Approximately two dozen UBC Okanagan students participated in a march for sexual assault survivors on Friday.
Tashia Kootenayoo, one of the organizers, shared her story of being raped when she was just 15 years old and still in high school.
“I survived sexual assault,” she said. “But I nearly didn’t because people around me were afraid to have the conversations.”
“I was met with a lot of commentary of, ‘are you sure it was sexual assault? There’s a difference between sexual assault and rape’,” she said.
“I really felt that people were trying to control my narrative and tell me what it was I experienced. I didn’t feel heard.”
Kootenayoo said she felt alone.
“I just wanted someone to hear me. I wanted somebody to believe me,” she said.
Seven years after the assault, Kootenayoo says she’s on the road to dealing with her trauma and is ready to report the rape to police.
“I just received all of my files from when I went to the hospital, so then I’m going forward with those, and I have an appointment to meet with them,” she said.
“It happened out of province, but I have to report it to one of the RCMP offices in Kelowna, which makes me reluctant and nervous that they’ll pass it along to the right people,” she said.
Kootenayoo said some of her apprehension stems from the detachment’s statistics that indicate nearly 40 per cent of sexual assault cases reported in Kelowna last year were dismissed as unfounded.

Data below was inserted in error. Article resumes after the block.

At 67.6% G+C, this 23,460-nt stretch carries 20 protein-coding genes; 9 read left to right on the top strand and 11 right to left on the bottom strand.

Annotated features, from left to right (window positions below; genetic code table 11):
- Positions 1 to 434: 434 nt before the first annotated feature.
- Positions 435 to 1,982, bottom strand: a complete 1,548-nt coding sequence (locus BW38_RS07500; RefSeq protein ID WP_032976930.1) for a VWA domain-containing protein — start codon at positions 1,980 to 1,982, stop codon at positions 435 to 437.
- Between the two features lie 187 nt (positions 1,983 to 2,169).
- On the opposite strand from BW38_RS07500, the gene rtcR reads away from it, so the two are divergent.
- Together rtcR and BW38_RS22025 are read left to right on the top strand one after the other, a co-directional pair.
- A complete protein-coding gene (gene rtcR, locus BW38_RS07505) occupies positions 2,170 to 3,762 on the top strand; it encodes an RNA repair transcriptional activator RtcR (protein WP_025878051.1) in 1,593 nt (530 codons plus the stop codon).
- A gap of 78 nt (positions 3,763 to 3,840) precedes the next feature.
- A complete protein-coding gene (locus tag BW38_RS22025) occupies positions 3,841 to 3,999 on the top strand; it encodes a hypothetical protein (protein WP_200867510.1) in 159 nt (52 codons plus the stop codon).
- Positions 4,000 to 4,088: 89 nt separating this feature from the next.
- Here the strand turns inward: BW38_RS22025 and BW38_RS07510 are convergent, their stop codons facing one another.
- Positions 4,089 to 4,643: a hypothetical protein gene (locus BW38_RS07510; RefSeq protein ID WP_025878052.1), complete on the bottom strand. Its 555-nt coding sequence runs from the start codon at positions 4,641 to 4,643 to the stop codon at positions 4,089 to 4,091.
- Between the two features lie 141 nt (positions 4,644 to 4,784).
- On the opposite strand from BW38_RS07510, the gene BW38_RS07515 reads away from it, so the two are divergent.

“Hearing the report that they have such a high case of doing nothing, it doesn’t make me feel supported,” she said.
“It doesn’t make me feel like they’re going to do anything.”
Kootenayoo said she also had concerns with the recent allegations that two RCMP officer had been sexting assault victims.
“It makes me sad because it reminds me that systematically we’ve created a space where those people wouldn’t even see themselves as committing any violations,” Kootenayoo said. “As an Indigenous woman, it’s something all too common that I’ve heard.”
Walk participant and UBCO student Taya Jardine believes it’s important for people who are investigating sexual assault cases to be culturally sensitive and trauma-informed.
“Honestly, I think the only way to fix the systemic problems is to go to the RCMP,” she said.
“We need to completely restructure the way that they’re running these cases.”
Kootenayoo is hoping that by sharing her story, others may find courage.
“And if they feel like they can never get there, that’s OK and their experience is just as valid.”
RCMP have said that its national headquarters is reviewing all of its unfounded sexual assault cases for 2018 and 2019.
“Sexual assault is a devastating crime, and the RCMP is committed to improving how its employees respond to victims and investigate allegations of sexual assault,” Cpl. Meghan Foster previously wrote in a news release.
“The RCMP wants to ensure that all survivors of sexual assault feel comfortable bringing their allegations to the RCMP, receive the same standard of care regardless of jurisdiction, and trust investigators to thoroughly and professionally investigate these crimes.”